Below is the text of the speech made by Eric Bullus, the then Conservative MP for Wembley North, in the House of Commons on 19 February 1952.
Because we are not always able to forecast how long our Parliamentary business will take, I have been sitting here almost solidly since 2.30 p.m. fearful to leave the Chamber because of the chance that I might be called in my absence and thus miss my Adjournment debate. Consequently, I have learned much today about merchant shipping, about judicial salaries, about Income Tax and Customs and Excise law, about miners’ welfare and Z reservists. I add to this diversity the subject of this Adjournment debate, which I hope may have the support of the whole House.
It is a truism that the present grave economic crisis means that in this country we have to plan our national resources to see that we get maximum value from them. Especial care must be taken to see that we extract every bit of use from material and products which hitherto have been waste. Local authorities have been doing this since the time of the war and have salvaged much waste paper and waste metal.
But there are other products at present wasting which can and should be used at little or no extra cost to the nation. I am concerned at this late stage of our proceedings to deal with one such proposal—the right use of the apples at present going to waste. Apples contain much natural sugar and have as by-products pectin and, from the residue, a certain amount of animal feeding stuffs. Without dilating unduly on the properties of the apple, it is significant that the calorific value of the apple is higher than that of beer and almost as high as that of milk.
Despite the big crop of English apples, in the 11 months ended 30th November last, imports of apples amounted to 184,000 tons—about 8.6 lb. per head of the population. Permitted imports between 1st December, 1951, and 30th June next will total 70,000 tons—approximately 3.1 lb. per head of the population. But it has been estimated that if last year’s average crop is maintained in the coming year, and the public consumption remains at average, there will be a surplus on home production alone. There will be absolutely no need for the importation of any apples.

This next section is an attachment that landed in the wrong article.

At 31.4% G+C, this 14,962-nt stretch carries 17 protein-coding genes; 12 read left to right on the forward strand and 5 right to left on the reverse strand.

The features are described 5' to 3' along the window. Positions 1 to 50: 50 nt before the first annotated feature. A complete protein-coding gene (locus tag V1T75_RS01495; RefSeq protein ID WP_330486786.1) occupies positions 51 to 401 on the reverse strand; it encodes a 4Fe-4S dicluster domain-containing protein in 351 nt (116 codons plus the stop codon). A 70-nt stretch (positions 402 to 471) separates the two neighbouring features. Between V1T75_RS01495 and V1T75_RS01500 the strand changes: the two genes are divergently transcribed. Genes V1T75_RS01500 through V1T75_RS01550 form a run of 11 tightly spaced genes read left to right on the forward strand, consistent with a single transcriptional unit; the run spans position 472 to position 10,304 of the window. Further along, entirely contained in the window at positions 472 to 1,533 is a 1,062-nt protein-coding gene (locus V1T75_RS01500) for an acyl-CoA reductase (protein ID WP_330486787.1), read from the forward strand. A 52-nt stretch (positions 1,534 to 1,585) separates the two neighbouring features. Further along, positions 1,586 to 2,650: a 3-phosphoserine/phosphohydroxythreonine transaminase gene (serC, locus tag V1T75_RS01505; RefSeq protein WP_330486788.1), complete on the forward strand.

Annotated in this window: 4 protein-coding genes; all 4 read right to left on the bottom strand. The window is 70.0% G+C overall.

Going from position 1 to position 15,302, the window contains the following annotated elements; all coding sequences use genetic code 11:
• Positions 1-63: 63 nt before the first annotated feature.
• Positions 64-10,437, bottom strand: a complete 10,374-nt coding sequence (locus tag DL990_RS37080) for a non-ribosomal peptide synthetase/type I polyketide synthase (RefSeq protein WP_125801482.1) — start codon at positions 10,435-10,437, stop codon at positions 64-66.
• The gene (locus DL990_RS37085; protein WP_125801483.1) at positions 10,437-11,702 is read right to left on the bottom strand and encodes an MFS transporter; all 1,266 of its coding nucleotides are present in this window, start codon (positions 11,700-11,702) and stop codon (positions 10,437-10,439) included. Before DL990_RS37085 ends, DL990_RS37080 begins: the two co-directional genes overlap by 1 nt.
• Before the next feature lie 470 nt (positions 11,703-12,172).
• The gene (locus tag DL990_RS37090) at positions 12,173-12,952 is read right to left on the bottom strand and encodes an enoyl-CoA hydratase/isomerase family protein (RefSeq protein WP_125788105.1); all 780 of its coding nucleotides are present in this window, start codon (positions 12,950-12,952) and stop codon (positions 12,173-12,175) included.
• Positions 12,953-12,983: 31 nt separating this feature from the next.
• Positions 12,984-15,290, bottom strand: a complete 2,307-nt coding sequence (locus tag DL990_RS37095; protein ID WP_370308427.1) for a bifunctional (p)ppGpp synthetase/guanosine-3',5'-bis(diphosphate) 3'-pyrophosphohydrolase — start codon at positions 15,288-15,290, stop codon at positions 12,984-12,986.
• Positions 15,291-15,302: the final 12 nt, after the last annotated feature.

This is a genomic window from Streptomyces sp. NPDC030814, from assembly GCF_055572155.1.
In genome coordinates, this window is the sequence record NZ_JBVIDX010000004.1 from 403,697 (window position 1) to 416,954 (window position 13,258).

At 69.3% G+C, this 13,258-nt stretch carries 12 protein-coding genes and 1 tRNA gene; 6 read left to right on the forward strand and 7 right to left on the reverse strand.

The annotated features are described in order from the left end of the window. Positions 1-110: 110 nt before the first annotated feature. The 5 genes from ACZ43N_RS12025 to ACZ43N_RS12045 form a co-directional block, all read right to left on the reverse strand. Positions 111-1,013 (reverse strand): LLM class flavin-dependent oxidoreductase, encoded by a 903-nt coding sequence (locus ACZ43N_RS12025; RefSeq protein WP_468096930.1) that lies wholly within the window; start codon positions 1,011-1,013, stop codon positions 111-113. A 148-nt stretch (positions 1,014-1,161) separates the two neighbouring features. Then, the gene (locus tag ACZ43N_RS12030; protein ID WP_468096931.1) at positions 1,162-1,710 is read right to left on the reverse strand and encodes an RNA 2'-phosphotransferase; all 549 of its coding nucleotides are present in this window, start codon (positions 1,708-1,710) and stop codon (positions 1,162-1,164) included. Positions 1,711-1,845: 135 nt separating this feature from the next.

The National Farmers’ Union have given figures showing the estimated surplus of apples last year from certain parts of the country. These do not cover the whole of the country, but the figures available suggest that in the counties of Kent, Devon, Dorset, Essex, Hampshire, Somerset and Gloucestershire the total wastage last year was in the neighbourhood of 30,000 tons of apples.
Mr. Gerald Nabarro (Kidderminster) What about Worcestershire?
Wing Commander Bullus I am inclined to believe that the wastage was higher than that, because I believe these figures deal with apples at the packing stations and I do not think they include the apples which were allowed to rot on the trees for the want of picking. Local estimates for the Wisbech area suggest that over 14,000 tons were wasted in the season, and for the year 1951—although it was not a glut year—I think it might reasonably be estimated—and it is almost certainly an under-estimate—that the total wastage of apples in this country was over 50,000 tons. I think that is an under-estimate; in a good year the figure would be considerably larger.
Generally, apples cannot be kept long in storage, and so the home industry has been considered a seasonal one, and that is one of the excuses given for the importation of apples. But it has been possible since 1936—and this is not generally known—to turn the apples into pure fruit juice, retaining all the natural sugar. I say this is not generally known. It it were, there would not be the need for so great an importation of apples, we should not have such flagrant waste and we should get the maximum value from our own crops—and the British apple is the finest in the world.